Now let me stop here and make it very clear that faith is extremely important. Belief in Jesus is very important. Our sins will be forgiven if we turn from sin and repent. His death on the cross will cover those sins. But some evangelicals want to believe that faith is the ONLY thing that matters, and it doesn’t matter what we do here on earth. Both James and Paul have said that by doing evil, we are sinning and we will be held accountable if we don’t turn from that sinful life – we have to leave it behind, pick up the cross and follow Jesus. That means turning away from sin. That doesn’t mean that we will be perfect – no one is. But we can’t do just anything willy nilly and not even try. That’s not going to work either.
Paul clarifies this even further:
“For it is NOT the HEARERS of the law who are righteous in God’s sight, but the DOERS of the law who will be justified.” Romans 2:13
Again, Paul drives home the point that the ones who will be justified will be those who ACT.
The last thing I would like to address today is the specific action of accepting Jesus as our Savior. Clearly this is very important as the Bible teaches us. But sometimes, I hear far-right evangelicals go as far as to say that those who have never heard about Jesus and who were never given an opportunity to accept Him will not go to heaven. I have always had a problem with this. God is love. Why then would God punish someone who was never told about Jesus? That just never seemed right to me.
Well, I found a passage in the gospel that refutes this thinking and I will share that at a later date. But today, I found yet another passage in Paul that refutes this idea.
A long time ago, my mom asked a priest about the fate of someone’s soul if they were never baptized. That priest told her not to worry – that there is something called the “baptism of desire”. He explained that if the person had a good heart and acted in a Christlike manner here on earth, God will take that into account, and just because he/she wasn’t baptized does not necessarily mean that they are not going to heaven. Well, when I read the following verse, it sounded like the “baptism of desire” that the priest explained to my mom all those years ago.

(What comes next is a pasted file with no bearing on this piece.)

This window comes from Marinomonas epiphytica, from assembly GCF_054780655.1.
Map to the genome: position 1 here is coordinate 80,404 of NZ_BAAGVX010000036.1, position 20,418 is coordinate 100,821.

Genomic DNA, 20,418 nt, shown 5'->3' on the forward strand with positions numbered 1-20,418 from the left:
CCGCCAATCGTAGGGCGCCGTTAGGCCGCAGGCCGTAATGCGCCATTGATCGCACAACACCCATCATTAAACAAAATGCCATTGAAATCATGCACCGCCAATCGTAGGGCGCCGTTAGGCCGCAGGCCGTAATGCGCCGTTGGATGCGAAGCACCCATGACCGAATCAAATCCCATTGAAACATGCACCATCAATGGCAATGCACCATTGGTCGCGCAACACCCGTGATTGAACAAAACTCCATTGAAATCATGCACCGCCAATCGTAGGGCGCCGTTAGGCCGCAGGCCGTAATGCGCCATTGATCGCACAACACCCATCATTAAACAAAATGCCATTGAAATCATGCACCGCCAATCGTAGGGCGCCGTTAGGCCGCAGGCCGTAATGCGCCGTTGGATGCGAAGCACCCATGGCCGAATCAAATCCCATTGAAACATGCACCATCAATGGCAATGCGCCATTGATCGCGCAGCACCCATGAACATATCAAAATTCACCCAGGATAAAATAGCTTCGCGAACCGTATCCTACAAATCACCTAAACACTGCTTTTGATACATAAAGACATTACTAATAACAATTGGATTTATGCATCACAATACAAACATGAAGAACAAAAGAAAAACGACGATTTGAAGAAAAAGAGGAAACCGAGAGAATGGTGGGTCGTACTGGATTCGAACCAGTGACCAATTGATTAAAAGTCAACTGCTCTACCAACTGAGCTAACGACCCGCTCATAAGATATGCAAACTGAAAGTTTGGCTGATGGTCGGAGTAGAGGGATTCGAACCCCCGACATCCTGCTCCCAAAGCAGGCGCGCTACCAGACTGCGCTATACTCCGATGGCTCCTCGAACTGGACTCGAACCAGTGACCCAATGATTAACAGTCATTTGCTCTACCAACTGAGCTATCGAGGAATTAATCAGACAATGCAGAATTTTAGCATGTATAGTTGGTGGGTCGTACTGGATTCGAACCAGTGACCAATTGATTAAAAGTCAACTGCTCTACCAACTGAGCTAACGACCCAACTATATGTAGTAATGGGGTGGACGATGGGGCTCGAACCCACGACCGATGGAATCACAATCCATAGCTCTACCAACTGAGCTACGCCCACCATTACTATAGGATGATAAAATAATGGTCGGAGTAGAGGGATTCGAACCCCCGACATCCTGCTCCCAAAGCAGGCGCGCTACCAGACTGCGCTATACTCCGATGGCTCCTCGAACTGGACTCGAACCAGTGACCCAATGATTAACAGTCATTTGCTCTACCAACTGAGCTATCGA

“When Gentiles who do not possess the law, do INSTINCTIVELY what the law requires, these, though not having the law, are a law to themselves. They show that what the law requires is WRITTEN ON THEIR HEARTS, to which their own conscience also bears witness.” Romans 2:14-15
Paul goes on to make it even clearer:
“Then those who are physically uncircumcised but keep the law will condemn you that have the written code and circumcision but break the law.” Romans 2:27
Think about that for a moment, and then apply it to today. Paul is saying that those who have the Bible, know what it says, and goes to church but break the law will be condemned by those in who the law is “written on their hearts” but may not be able to go through all the rituals that people think need to be done in order to be fully Christian. Paul solidifies his point in Romans 2:29: